I wouldn’t have told you it was a safe place where I ate carbs with friends and sold my things because I loved them so much and really, actually wanted to worship alongside them. That might have been the first church but that was not my church reality.
People are lonely and looking for something. I know this much, at least, to be true. People are seeking relationships that don’t look for the backdoor after the first disagreement. People are hoping— and sometimes even praying— that this life is not some lonely journey where you make a lot of mistakes, drink too much, never lose the weight, and always come up short on cash. On the adverse, the people who seemingly have it all are hoping— and sometimes even praying— that this life is not some lonely journey where you always climb a ladder, always make the grade and come up with empty applause, always feel the need to be skinny, and never have a decent thing to do with all this money.
We are living in a bit of a distorted reality and I don’t think it’s our surroundings that always need to change— it’s our perspective. It’s where we are digging for treasure. It’s where we are planting our seeds.
I got an email from two girls last night who are hoping they can start a group on Monday nights where they can sit, eat with people, and basically have an honesty hour once a week. They’re planning to devour breakfast food and talk about real stuff together. I think it’s really beautiful. They want to be Jesus to people— slip into the shoes of Jesus instead of just talking about Jesus. They see the story of Jesus and they are eager to make it louder than their own to the lonely, broken people they find.
To me, these girls are the first church. They are that Acts 2:42 church I mentioned above. They get it. They are craving real life off the screen. They are invested in the idea of friendship, and real conversation, carbs (read as: toast), and the building of a safe place where anyone can come in and say, “Hey, I’ve got this darkness. Could you help me clear it out for good?”
I wish I knew two girls like that in college. I wish I could join their group. I wish I could meet more people who are devoted to the reality of life, rather than the perception of perfection we give our lives to on the screen.
They realize they are one piece, one piece that needs to do its part of loving others, communing, asking tough stuff, and singing back to God with pretty, robust songs of gratitude.
To them, it’s not about crafting an experience that will leave others out. It’s about something real. Some real kind of toast you can gather and eat, not just watch and ogle at from behind a screen. To them, it’s about bringing people to the table and saying, “I know you’re hungry… eat.”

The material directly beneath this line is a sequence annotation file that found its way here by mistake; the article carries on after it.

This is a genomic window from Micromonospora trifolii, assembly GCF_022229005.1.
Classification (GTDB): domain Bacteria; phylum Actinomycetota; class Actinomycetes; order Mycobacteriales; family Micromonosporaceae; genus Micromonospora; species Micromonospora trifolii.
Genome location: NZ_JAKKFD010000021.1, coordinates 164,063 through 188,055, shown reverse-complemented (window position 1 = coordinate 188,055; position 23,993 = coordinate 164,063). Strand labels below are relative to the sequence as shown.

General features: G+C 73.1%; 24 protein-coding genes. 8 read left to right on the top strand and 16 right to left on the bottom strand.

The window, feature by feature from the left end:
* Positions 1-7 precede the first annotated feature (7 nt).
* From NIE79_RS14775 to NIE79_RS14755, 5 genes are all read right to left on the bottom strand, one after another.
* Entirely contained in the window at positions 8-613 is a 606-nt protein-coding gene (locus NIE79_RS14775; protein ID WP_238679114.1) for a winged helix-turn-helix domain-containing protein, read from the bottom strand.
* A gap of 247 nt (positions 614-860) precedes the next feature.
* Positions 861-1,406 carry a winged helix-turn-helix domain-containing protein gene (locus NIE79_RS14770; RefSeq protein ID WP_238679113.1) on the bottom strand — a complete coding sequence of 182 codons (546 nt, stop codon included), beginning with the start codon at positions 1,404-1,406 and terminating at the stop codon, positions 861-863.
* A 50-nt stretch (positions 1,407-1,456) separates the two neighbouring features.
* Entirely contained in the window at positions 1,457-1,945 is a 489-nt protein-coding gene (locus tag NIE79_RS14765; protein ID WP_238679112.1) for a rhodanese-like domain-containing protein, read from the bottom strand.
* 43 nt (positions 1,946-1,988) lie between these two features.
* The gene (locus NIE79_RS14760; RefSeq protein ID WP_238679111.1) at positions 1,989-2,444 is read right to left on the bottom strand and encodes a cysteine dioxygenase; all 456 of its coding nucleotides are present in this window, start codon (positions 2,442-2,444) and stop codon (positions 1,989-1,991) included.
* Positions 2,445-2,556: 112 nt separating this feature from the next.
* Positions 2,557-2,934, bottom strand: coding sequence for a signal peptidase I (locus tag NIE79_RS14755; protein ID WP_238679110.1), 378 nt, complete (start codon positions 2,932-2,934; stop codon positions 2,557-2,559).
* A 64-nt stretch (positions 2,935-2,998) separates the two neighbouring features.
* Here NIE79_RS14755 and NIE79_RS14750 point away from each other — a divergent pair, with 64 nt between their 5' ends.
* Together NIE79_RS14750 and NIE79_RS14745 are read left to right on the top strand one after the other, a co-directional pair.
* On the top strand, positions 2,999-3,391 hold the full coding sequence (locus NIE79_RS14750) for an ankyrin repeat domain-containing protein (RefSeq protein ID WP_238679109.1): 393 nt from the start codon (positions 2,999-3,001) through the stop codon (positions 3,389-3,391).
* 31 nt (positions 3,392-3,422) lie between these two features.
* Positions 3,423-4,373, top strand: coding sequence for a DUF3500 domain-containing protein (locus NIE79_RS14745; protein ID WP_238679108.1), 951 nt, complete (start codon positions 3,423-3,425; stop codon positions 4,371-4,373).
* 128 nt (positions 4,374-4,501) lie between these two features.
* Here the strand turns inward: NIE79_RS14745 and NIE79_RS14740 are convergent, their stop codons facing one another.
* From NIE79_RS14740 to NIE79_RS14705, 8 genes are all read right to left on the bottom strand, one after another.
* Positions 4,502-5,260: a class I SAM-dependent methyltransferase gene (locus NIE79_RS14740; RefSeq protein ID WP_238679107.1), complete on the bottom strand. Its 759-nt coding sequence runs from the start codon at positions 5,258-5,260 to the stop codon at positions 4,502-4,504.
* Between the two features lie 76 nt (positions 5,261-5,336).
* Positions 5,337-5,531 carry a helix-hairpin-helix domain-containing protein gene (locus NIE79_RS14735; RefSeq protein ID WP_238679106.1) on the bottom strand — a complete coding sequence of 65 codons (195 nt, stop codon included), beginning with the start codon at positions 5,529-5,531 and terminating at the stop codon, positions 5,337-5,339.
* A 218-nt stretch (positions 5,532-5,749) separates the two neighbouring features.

Back to social media (and toast): our ancestors didn’t have it. They didn’t document toast. They didn’t feel this need to one-up one another with a status about an engagement, or a baby, or a piece of kale on a white dish. It wasn’t perfect for them but it was definitely less crowded and diluted by some idea of what real “living” and “church” should look like.
The first church didn’t document their toast. It wasn’t a priority to them, people were. They wanted to love people so well— so deep and so wide— that eventually their own self-obsession would get swallowed up by a bigger story. I think it’s a million times harder to get to that place today because our culture legitimately measures us. It sizes up. It tells us to keep chasing this thing that isn’t real.
We have to fight harder to live real, authentic lives than any other generation before us. What’s crazier to think than that though? It’s never been easier to spot the lonely and lost than in 2016. It is 2016 and we wear our loneliness like a raincoat in Seattle. It’s 2016 and we need to capture each other— refusing to let go— more than any other picture we think is worth taking. We need real church: real, I’m-not-letting-you-go, you’re-gonna-sit-and-eat-with-me, we’re-gonna-have-an-honest-hour-and-then-thank-God-for-breath, you-cannot-make-me-run-from-you church.
It’s 2016: capture someone and make them sit at your table. Tell them it’s okay to eat. Feed them toast. Tell them you’ve got darkness too. It’s okay… That’s all you have to say to someone today: It’s okay, we are going to clear this mess out together. I won’t run.
A PRAYER YOU CAN STEAL:
God, make me hungrier for your people than my need to convince people I’m living better than them. God, strip down the bones of church for me and make me see where I need to lessen and you need to grow. God change this heart of mine— at a slow, steady pace— to want community more than I want followers. God, give me something real to call your “church” apart from a filtered photo and a standard I’ve never been able to stand inside of.